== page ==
My request is the following: just try going without calls and see if you need them. The default assumption that you have to get people involved is, I think, a hold-over from a previous era in radio. People can now interact on Twitter if they really want to. That said, I’ll grant that some high profile American sports-talk shows do incorporate calls in entertaining ways, so it’s not impossible to do. To me the risk is greater than the reward.


Lastly, it’s interesting to do a little long term speculation. Suppose Blundell bombs, either by once again running afoul of modern standards regarding sexism and homophobia, or simply by driving away the installed user base and bringing few Edge listeners back the other way. Well, it would be fairly easy to just hit the reset button and re-install the B&W AM app. But I doubt that will happen. Blundell will be given a much longer rope than Krystal was, and poor ratings will be tolerated as long as the demographics trend in the younger direction. So I think Blundell sticks around for a couple of books at least. And by that time, the clock is almost up on McCown and B&W have established themselves in the afternoons and hopefully built a brand that is different enough from PTS. If B&W can survive in the advertising wasteland that is weekday afternoons on radio & TV, they might just end up with the best time slot in all of Canada.


Over to you: Tim & Sid listeners, what are you hoping for out of Brady & Walker? Will you go over to Hayes instead? Hayes listeners, does Brady & Walker intrigue you where T&S failed to?


The Bell Tolls for Thee


James Bradshaw of the Globe hopefully earned himself a new contract and a fat raise with the awesome work he did this week. In case you missed the background to this story, the CRTC delivered a string of decisions that angered Bell (and presumably other media companies). I covered some of these rulings last week. The president of Bell, a Mr. Kevin Crull, then tried to influence how Bell owned media companies, like CTV, covered the story. He would have gotten away with it except that senior journalists at CTV balked and the gory details of his meddling eventually leaked out. The head of the CRTC, Mr. Jean-Pierre Blais, issued strong rebuke of Crull’s conduct, and the latter then issued a weak “teachable moment” apology.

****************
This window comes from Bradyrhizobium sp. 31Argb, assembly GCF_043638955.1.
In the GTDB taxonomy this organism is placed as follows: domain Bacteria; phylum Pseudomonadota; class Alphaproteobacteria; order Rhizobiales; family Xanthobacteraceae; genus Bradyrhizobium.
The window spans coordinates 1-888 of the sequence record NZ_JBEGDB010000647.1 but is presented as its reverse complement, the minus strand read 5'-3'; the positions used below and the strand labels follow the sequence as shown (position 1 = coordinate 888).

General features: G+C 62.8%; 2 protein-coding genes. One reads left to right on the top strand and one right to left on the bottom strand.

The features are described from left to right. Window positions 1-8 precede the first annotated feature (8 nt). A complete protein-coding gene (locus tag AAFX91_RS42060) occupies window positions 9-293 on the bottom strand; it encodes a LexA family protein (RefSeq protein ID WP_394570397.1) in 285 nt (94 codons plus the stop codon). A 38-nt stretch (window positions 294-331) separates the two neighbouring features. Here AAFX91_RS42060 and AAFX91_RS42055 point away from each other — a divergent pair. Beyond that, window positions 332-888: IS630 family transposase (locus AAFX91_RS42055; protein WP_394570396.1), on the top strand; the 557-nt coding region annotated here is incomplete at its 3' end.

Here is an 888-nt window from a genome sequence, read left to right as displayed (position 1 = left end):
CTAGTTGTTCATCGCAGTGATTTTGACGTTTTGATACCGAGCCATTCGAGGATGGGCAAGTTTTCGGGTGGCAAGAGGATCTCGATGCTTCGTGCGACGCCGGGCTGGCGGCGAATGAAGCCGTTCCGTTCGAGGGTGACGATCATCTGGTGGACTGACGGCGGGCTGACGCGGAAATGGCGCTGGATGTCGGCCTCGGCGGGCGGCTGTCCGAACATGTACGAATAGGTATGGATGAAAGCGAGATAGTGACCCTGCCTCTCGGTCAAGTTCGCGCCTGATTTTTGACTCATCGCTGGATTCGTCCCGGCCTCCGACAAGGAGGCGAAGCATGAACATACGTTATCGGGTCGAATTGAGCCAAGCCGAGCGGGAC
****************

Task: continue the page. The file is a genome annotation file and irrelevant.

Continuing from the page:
Two thoughts about this story. First, the fact that this story was broken by the Globe ought to put an end to the accusations (see Damien Cox’s twitter feed) that people like the Globe’s David Shoalts are bought and paid for by Bell (15% owners of the Globe). This story has cast a dark shadow over all of Bell’s news operations, and if Bell were truly dictating to the Globe then there is no way this breaks. This makes Bell look terrible as a company.


Suppose you’re CTV and you are trying to hire a talented journalist. You now have to overcome this person’s legitimate fears of being pressured by your corporate overlords. Mr. Crull can say “it was wrong of me to be anything but absolutely clear that editorial control always rests with the news team” but his actions speak much more loudly. You can’t un-press this button in terms of public perception.


Second, this ought to put an end to the trite comments sports media people often make that “no one has ever told me what to say” as a way of demonstrating their independence from the media companies that pay their salaries. Regardless of whether anyone has ever been told directly what to say, it is pretty plausible that this kind of corporate influence is pervasive. If you’re in a lower tier position and your boss tells you to downplay some angle or to cut a certain story or to have a certain guest on rather than another, you’re going to do it. Depending on the kind of media job you have, you may not even know that this is happening.


My point is that the wall between ownership interests and editorial independence needs constant reinforcement and repair. With our beloved MLSE now owning most of the local sports teams while at the same time being owned by the main sports media companies, this wall is maximally vulnerable. Further, this is sports we are talking about, not foreign policy. So if Bell comes to TSN and says “hey, we’d like you to downplay the discounted Leafs tickets on the secondary market story for the time being” and gives you some incentive for doing so, then it’s not like lives are at stake. We would all like to think that our integrity cannot be bought for any price, but that’s just silly. There’s a lot of room for interpretation on what constitutes a breach of ethics, and under the right conditions doing what your boss asks is the most rational course of action.


If you think Crull is the exception, I would disagree. His actions are not those of someone trying to hide what he is doing. He clearly didn’t think anyone would say no. As Bradshaw describes the details of the case, Crull’s meddling was successful at all rungs along the ladder except for the last one. You don’t get to be the president of a company like Bell or Rogers by deferring to others. These people have strong wills and probably spend a lot of their time telling people what to do. To think that the sports department is immune from these pressures is, in my opinion, naive. Crull just made everyone’s life at TSN that much harder.


Side Swipes


In response to recent stories about people stalking athletes and issuing threats to Hollywood celebrities TSN1050’s Matt Cauz had this to say: “You should have to give your social insurance number to be on Twitter! It’s a public forum!”